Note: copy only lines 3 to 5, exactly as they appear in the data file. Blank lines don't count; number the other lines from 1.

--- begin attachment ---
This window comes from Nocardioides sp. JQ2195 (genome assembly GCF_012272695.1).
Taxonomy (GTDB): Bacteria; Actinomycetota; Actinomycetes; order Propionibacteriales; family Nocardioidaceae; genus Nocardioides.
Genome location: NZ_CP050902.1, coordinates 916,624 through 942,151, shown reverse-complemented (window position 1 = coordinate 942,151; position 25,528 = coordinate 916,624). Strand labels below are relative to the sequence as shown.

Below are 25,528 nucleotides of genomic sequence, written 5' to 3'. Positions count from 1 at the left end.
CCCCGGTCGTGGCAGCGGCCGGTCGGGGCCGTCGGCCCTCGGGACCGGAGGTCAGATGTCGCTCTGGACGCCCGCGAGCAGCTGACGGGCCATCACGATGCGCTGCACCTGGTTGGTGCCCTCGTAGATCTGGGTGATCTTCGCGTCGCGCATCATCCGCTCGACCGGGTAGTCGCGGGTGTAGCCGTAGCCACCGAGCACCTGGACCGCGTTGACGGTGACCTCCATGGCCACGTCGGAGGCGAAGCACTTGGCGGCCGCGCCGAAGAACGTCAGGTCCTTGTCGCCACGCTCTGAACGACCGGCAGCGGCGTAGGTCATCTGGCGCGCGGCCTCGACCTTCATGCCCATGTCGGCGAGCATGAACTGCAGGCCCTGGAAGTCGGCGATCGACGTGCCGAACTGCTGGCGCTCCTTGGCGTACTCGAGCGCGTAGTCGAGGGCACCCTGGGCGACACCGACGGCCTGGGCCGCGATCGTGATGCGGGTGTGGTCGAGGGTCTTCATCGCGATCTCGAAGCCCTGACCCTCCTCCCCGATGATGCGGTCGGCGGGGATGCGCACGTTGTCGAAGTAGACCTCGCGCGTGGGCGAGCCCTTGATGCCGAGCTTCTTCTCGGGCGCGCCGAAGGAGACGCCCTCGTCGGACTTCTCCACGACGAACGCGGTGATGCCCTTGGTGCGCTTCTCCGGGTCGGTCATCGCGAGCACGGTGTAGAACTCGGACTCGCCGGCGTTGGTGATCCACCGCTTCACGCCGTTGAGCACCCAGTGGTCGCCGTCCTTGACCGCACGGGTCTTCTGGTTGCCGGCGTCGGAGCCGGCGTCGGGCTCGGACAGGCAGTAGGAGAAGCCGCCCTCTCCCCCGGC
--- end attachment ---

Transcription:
Genome location: NZ_CP050902.1, coordinates 916,624 through 942,151, shown reverse-complemented (window position 1 = coordinate 942,151; position 25,528 = coordinate 916,624). Strand labels below are relative to the sequence as shown.

Below are 25,528 nucleotides of genomic sequence, written 5' to 3'. Positions count from 1 at the left end.
CCCCGGTCGTGGCAGCGGCCGGTCGGGGCCGTCGGCCCTCGGGACCGGAGGTCAGATGTCGCTCTGGACGCCCGCGAGCAGCTGACGGGCCATCACGATGCGCTGCACCTGGTTGGTGCCCTCGTAGATCTGGGTGATCTTCGCGTCGCGCATCATCCGCTCGACCGGGTAGTCGCGGGTGTAGCCGTAGCCACCGAGCACCTGGACCGCGTTGACGGTGACCTCCATGGCCACGTCGGAGGCGAAGCACTTGGCGGCCGCGCCGAAGAACGTCAGGTCCTTGTCGCCACGCTCTGAACGACCGGCAGCGGCGTAGGTCATCTGGCGCGCGGCCTCGACCTTCATGCCCATGTCGGCGAGCATGAACTGCAGGCCCTGGAAGTCGGCGATCGACGTGCCGAACTGCTGGCGCTCCTTGGCGTACTCGAGCGCGTAGTCGAGGGCACCCTGGGCGACACCGACGGCCTGGGCCGCGATCGTGATGCGGGTGTGGTCGAGGGTCTTCATCGCGATCTCGAAGCCCTGACCCTCCTCCCCGATGATGCGGTCGGCGGGGATGCGCACGTTGTCGAAGTAGACCTCGCGCGTGGGCGAGCCCTTGATGCCGAGCTTCTTCTCGGGCGCGCCGAAGGAGACGCCCTCGTCGGACTTCTCCACGACGAACGCGGTGATGCCCTTGGTGCGCTTCTCCGGGTCGGTCATCGCGAGCACGGTGTAGAACTCGGACTCGCCGGCGTTGGTGATCCACCGCTTCACGCCGTTGAGCACCCAGTGGTCGCCGTCCTTGACCGCACGGGTCTTCTGGTTGCCGGCGTCGGAGCCGGCGTCGGGCTCGGACAGGCAGTAGGAGAAGCCGCCCTCTCCCCCGGC